Drones patrol the U.S. border to stop illegal immigration activities. However, records show that they are poorly managed and ineffective. According to an internal watchdog, the government should therefore abandon its $443 million plan for expanding the drone program.
For eight years since its inception, the U.S. Customs and Border Protection (CBP) has spent hundreds of millions of dollars of taxpayers' money. However, the report notes the agency had understated the drones' actual cost and it is unclear if such cost is warranted by producing the desired results.
The drone program of the agency operates 10 Predator B drones, with each drone incurring a cost of over $12,000 for every hour that it flies in the air. In reality, the program costs $10,000 more for every flight hour, according (PDF) to the Office of Inspector General, which is higher than what is claimed by the Department of Homeland Security (DHS).
"We estimate that, in fiscal year 2013, it cost at least $62.5 million to operate the program, or about $12,255 per flight hour," said the OIG. "The Office of Air and Marine's calculation of $2,468 per flight hour does not include operating costs, such as the costs of pilots, equipment, and overhead."
The U.S. Customs and Border Protection launched its drone program with high hopes and huge promises. The DHS claimed that its drones would be spending 24 hours in the air every day and would thus save money as compared with the manned airplanes that were already being operated.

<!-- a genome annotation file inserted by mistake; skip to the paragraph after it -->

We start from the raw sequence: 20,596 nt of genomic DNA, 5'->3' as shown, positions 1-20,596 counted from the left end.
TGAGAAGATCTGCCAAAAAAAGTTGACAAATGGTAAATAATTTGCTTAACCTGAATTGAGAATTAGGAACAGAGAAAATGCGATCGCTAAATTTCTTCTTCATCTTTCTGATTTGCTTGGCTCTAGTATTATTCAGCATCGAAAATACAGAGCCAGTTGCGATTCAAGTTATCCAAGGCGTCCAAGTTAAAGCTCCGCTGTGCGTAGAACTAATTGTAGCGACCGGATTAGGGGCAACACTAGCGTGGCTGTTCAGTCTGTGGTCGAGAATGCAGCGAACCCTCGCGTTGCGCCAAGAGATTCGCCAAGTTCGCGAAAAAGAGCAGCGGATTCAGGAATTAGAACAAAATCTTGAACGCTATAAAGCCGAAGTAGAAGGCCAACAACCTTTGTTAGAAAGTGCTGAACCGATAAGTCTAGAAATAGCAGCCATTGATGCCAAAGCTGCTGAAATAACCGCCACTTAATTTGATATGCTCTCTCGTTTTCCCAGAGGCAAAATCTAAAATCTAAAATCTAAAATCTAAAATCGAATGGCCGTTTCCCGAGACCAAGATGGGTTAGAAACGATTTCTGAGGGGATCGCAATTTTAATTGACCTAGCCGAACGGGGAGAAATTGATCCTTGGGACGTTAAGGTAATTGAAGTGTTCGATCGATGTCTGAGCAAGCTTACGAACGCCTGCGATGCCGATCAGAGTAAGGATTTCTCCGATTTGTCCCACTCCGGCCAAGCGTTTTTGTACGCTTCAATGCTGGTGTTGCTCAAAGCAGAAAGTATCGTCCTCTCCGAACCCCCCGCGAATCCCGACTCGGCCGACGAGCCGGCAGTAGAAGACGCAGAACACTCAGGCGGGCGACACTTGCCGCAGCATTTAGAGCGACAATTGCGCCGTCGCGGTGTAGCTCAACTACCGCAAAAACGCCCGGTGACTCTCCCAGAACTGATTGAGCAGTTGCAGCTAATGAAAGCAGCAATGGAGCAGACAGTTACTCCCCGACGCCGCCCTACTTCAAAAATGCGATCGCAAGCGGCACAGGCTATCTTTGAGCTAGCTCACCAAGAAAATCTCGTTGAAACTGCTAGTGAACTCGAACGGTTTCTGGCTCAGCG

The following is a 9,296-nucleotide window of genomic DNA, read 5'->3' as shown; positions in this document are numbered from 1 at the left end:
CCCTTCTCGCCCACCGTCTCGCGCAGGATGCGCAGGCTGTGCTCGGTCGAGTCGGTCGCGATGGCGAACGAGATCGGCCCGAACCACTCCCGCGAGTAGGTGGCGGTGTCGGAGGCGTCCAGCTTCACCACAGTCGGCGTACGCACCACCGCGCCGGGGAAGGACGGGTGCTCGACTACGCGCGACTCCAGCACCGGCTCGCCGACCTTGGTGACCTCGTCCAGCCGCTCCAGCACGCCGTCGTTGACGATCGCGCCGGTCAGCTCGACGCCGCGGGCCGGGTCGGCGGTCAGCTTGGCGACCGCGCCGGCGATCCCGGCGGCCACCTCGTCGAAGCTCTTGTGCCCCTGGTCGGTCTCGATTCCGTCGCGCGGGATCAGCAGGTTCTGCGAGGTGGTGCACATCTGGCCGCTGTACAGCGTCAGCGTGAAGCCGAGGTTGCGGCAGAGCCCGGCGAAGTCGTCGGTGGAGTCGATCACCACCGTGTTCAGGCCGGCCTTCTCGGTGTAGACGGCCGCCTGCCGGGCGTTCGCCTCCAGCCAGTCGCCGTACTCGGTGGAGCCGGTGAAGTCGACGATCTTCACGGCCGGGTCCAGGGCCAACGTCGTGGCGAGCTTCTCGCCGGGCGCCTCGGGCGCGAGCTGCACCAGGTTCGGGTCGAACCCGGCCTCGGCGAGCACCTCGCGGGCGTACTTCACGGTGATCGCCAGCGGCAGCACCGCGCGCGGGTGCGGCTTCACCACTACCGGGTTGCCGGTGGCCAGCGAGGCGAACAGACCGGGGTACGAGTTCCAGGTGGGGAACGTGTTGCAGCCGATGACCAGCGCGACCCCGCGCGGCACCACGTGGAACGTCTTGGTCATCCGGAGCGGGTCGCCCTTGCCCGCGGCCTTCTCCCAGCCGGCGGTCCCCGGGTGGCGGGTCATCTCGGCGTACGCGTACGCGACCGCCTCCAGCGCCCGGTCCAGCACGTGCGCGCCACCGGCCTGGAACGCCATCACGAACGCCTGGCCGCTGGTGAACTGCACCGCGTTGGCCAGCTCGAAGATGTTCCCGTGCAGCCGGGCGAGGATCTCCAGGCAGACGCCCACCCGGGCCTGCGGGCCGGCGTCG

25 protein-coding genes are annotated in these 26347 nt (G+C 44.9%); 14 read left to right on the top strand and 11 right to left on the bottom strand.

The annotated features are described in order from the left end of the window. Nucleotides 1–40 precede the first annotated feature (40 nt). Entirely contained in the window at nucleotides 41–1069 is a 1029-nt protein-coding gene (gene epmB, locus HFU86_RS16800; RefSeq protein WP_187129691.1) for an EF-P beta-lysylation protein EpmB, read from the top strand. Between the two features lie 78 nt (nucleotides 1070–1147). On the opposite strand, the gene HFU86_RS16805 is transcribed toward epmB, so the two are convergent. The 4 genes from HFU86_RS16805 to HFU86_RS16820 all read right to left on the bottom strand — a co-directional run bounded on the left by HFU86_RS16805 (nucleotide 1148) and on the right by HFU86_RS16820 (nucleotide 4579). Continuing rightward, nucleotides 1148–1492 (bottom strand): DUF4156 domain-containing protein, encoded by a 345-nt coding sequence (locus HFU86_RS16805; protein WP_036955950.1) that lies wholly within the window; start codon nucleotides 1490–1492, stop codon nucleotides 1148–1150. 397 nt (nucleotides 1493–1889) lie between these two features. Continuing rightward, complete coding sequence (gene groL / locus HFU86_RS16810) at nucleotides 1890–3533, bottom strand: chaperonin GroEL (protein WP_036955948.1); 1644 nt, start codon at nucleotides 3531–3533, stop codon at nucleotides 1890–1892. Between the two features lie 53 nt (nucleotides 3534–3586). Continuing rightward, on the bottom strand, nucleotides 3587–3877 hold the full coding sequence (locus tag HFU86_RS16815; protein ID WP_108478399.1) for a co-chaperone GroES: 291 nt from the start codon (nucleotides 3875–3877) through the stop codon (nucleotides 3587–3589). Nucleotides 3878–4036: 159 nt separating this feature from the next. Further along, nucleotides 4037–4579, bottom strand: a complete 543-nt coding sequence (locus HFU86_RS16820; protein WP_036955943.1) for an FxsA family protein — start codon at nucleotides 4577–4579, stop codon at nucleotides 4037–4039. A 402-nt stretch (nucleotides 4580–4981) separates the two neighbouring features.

Despite the goal reduction from 24 hours to 16 hours a day, the drones flew only 22 percent of the latter.
"It really doesn't feel like Customs and Border Protection has a good handle on how it is using its drones, how much it costs to operate the drones, where that money is coming from or whether it is meeting any of its performance metrics," said Jennifer Lynch, a lawyer for the privacy and digital rights group Electronic Frontier Foundation.
Eugene Schied, CBP's assistant commissioner, responded to the OIG report and wrote, "There have been countless successful CBP missions over the years."
DHS Inspector General John Roth concluded the report by saying, "We see no evidence that the drones contribute to a more secure border, and there is no reason to invest additional taxpayer funds at this time."